The Art of Running: LED Traces

The Art of Running: LED Traces

I love the tracing where I’ve run.

Until now, with The Art of Running I’ve typically used a GPS device to leave a virtual trace, a set of coordinates which can then be overlaid on a digital map (such as Google Earth) to bring the run to life online.

It was during the short winter days and long dark evenings (when I would typically run) that I had the idea to illuminate my path using LEDs. Teaming up with an LED specialist in Akihabara, I began to kit myself out with metres of lights, powered by some hefty batteries I’d carry around my waist.

The initial motivation came from wanting to bring the same smiles and laughter to people’s faces at night that I had done in the day. It turned out to be extremely effective; provided I had enough power on me I could light up both the streets – and people’s faces late into the night.

Returning home one night in my gear I decided to experiment with some long-exposure shots using my DSLR, mounted on a tripod, with a 10 second exposure. The results were pretty interesting, resulting in a whole new style of trace. Below are some of my favourites.

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Meiji Jingu Fireworks Display

A few photos taken from the balcony tonight of the fireworks display at Meiji Jingu. I’m quite impressed by what even relatively cheap cameras are capable of these days – these were taken 2.5 miles/4km from the launch site.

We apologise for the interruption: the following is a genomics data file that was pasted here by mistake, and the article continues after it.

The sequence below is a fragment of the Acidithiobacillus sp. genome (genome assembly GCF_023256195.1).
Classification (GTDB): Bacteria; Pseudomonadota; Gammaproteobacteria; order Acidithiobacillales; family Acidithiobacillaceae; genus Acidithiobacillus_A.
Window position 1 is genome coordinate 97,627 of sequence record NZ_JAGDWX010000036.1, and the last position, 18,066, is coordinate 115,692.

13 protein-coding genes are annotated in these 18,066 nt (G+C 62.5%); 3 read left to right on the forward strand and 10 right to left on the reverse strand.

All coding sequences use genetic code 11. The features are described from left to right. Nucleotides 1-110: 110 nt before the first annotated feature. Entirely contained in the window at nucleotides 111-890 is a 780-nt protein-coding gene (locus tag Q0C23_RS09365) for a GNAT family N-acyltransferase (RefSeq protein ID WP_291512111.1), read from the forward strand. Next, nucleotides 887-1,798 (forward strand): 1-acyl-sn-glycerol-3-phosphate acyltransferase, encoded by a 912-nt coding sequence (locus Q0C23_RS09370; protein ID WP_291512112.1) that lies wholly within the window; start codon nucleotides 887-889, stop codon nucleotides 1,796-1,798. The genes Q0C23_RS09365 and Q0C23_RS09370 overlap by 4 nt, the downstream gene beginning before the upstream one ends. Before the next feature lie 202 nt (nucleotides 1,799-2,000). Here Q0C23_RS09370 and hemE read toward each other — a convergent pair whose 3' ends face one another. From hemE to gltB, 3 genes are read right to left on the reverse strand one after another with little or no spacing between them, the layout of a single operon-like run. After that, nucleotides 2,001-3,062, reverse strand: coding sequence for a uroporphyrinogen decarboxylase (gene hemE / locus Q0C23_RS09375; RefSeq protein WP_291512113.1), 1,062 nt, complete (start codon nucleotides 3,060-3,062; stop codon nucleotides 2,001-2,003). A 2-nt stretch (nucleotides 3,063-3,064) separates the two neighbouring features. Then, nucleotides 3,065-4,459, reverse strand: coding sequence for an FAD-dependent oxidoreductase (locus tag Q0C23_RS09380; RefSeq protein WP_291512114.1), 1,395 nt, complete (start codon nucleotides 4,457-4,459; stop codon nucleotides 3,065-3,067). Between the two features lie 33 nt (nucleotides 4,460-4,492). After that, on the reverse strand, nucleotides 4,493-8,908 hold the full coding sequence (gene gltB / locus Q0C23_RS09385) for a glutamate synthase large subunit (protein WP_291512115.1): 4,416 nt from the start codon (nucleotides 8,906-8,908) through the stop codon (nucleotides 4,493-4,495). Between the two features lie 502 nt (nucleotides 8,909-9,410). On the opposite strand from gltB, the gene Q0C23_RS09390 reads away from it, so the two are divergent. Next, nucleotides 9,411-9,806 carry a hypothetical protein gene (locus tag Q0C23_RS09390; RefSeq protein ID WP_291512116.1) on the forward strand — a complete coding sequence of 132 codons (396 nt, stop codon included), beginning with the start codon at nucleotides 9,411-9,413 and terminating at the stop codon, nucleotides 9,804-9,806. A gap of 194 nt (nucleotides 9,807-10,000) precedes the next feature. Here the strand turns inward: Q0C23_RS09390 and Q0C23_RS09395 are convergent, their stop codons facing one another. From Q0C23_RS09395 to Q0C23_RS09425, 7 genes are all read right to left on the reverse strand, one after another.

Nikon D7000

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It’s been three years since I bought my first Digital SLR camera. In the summer of 2007, just before my 9,000 mile trip by land from Japan to the UK, I invested in the Nikon D40x – an entry-level model that allowed me to get back to being creative with my photography, without breaking the bank.

Fast forward to 2010 and I’m back in Tokyo, surrounded by geeky friends armed with DSLRs that are leagues ahead of the D40x. Mostly in the prosumer category, these cameras are capable of stunning results in low light, something my old Nikon failed spectacularly at. Seeing the results online made me think about upgrading – the question was, how much was a I prepared to invest? The popular choice amongst my friends was the Nikon D700 – it was the D700 that @J3SSL33 kindly leant me for last week’s hugely successful Rock Challenge photo project). A beautiful camera indeed, but at about 220,000 yen (£1,700) it was beyond what I wanted to pay. Also, at almost 1 kilogram in weight it wasn’t as portable as I would have liked.


Two weeks ago I walked into Yodobashi Camera to see what the alternatives were, and what should I see but the brand new Nikon D7000. Released only a couple of months back, it has got rave reviews.

  • “Nikon’s most advanced camera at any price”
  • “The Nikon D7000 has technical performance better than every other Nikon DSLR priced under $7,500, and handles better than any Nikon DSLR, regardless of price.”

Hmm, seemed like this was the one to get. Unlike the D700 it can shoot full HD video, it weigh’s less, it has two SD card slots (not compact flash, meaning I can use Eye-fi cards), it shoots 6fps as oppose to 5fps …and at 130,000 yen (about £1,000) it costs about 90,000 yen less!

The big difference, other than price? It doesn’t have a full frame sensor. But I can live without that – the sensor it does have (XPEED 2 CMOS – 16.2mp 23.6 x 15.6mm) produces stunning results (and HUGE files – 20mb for the average RAW file, 10mb for JPEGs).

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So, yesterday I picked up both the Nikon D7000 and a 50mm f/1.8 lens. The lenses that came with my D40x work great on the new camera, so I now have a really nice set of three.

I’ve not really had a chance to use it yet, except for a few shots taken in the park this morning.

I must say, I’m delighted to once again have a great camera to hand. I love photography, but the last year has seen me almost stop altogether as I became increasingly disappointed with the D40x’s performance. I look forward to picking it up again!